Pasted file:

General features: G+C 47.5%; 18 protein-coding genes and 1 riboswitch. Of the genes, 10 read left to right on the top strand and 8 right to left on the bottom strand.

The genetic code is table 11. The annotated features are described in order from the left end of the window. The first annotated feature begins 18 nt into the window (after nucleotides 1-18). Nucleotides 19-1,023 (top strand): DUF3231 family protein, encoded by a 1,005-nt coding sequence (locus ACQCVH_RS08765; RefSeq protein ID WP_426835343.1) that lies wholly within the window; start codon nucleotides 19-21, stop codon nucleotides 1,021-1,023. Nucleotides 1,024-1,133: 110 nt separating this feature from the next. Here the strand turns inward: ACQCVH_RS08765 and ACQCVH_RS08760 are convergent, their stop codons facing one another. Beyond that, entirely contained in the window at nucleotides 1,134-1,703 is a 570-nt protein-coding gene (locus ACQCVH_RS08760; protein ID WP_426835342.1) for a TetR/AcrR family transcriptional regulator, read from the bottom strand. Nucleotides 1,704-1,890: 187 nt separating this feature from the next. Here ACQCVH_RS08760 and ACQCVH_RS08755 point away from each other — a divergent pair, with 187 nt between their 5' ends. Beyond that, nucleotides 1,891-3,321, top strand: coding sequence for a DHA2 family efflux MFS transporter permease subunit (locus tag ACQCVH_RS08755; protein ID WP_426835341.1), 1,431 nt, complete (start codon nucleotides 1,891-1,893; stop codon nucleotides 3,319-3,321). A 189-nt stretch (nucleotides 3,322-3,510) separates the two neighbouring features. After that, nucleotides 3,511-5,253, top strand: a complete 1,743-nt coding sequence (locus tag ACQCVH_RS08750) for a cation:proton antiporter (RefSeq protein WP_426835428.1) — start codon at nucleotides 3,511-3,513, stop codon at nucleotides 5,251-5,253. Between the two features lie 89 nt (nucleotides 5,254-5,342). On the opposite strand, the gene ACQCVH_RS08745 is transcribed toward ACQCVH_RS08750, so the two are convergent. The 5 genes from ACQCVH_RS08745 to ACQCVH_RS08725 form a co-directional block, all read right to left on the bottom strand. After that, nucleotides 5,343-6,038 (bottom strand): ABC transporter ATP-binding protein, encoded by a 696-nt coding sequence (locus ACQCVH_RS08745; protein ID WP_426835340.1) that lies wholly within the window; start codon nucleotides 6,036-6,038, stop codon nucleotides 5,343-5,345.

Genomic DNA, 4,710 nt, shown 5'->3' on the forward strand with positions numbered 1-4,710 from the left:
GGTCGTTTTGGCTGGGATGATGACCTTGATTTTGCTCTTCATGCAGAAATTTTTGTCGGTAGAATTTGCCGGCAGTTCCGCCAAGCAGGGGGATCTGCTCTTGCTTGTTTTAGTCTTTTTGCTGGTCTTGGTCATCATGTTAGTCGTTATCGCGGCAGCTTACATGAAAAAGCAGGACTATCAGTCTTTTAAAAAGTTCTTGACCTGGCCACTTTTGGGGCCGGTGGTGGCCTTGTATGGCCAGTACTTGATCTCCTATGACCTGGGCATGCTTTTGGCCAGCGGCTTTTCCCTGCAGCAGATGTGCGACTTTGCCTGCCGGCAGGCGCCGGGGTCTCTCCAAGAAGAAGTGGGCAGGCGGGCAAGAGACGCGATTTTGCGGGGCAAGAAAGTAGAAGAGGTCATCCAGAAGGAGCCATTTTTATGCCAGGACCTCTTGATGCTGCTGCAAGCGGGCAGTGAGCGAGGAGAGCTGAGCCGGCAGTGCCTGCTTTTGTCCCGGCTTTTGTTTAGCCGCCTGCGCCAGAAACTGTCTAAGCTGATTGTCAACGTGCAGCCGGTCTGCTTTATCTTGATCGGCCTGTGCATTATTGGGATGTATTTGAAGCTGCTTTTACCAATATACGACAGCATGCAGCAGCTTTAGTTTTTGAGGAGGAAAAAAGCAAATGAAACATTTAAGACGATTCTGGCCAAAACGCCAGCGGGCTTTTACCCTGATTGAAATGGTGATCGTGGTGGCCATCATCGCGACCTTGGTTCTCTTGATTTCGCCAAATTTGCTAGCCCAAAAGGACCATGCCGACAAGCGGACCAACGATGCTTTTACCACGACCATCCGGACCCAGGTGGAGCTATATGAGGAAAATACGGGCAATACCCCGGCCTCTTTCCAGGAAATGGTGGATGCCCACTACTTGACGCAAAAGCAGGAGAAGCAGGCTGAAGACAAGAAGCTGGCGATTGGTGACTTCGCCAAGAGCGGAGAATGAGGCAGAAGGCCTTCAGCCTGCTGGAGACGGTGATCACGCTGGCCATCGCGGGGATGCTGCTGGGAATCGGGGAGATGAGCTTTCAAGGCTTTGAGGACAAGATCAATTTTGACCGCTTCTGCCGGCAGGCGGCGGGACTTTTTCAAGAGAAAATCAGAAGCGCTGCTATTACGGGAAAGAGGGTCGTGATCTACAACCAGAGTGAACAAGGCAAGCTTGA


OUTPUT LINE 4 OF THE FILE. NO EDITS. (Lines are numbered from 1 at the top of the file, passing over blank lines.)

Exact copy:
GGTCGTTTTGGCTGGGATGATGACCTTGATTTTGCTCTTCATGCAGAAATTTTTGTCGGTAGAATTTGCCGGCAGTTCCGCCAAGCAGGGGGATCTGCTCTTGCTTGTTTTAGTCTTTTTGCTGGTCTTGGTCATCATGTTAGTCGTTATCGCGGCAGCTTACATGAAAAAGCAGGACTATCAGTCTTTTAAAAAGTTCTTGACCTGGCCACTTTTGGGGCCGGTGGTGGCCTTGTATGGCCAGTACTTGATCTCCTATGACCTGGGCATGCTTTTGGCCAGCGGCTTTTCCCTGCAGCAGATGTGCGACTTTGCCTGCCGGCAGGCGCCGGGGTCTCTCCAAGAAGAAGTGGGCAGGCGGGCAAGAGACGCGATTTTGCGGGGCAAGAAAGTAGAAGAGGTCATCCAGAAGGAGCCATTTTTATGCCAGGACCTCTTGATGCTGCTGCAAGCGGGCAGTGAGCGAGGAGAGCTGAGCCGGCAGTGCCTGCTTTTGTCCCGGCTTTTGTTTAGCCGCCTGCGCCAGAAACTGTCTAAGCTGATTGTCAACGTGCAGCCGGTCTGCTTTATCTTGATCGGCCTGTGCATTATTGGGATGTATTTGAAGCTGCTTTTACCAATATACGACAGCATGCAGCAGCTTTAGTTTTTGAGGAGGAAAAAAGCAAATGAAACATTTAAGACGATTCTGGCCAAAACGCCAGCGGGCTTTTACCCTGATTGAAATGGTGATCGTGGTGGCCATCATCGCGACCTTGGTTCTCTTGATTTCGCCAAATTTGCTAGCCCAAAAGGACCATGCCGACAAGCGGACCAACGATGCTTTTACCACGACCATCCGGACCCAGGTGGAGCTATATGAGGAAAATACGGGCAATACCCCGGCCTCTTTCCAGGAAATGGTGGATGCCCACTACTTGACGCAAAAGCAGGAGAAGCAGGCTGAAGACAAGAAGCTGGCGATTGGTGACTTCGCCAAGAGCGGAGAATGAGGCAGAAGGCCTTCAGCCTGCTGGAGACGGTGATCACGCTGGCCATCGCGGGGATGCTGCTGGGAATCGGGGAGATGAGCTTTCAAGGCTTTGAGGACAAGATCAATTTTGACCGCTTCTGCCGGCAGGCGGCGGGACTTTTTCAAGAGAAAATCAGAAGCGCTGCTATTACGGGAAAGAGGGTCGTGATCTACAACCAGAGTGAACAAGGCAAGCTTGA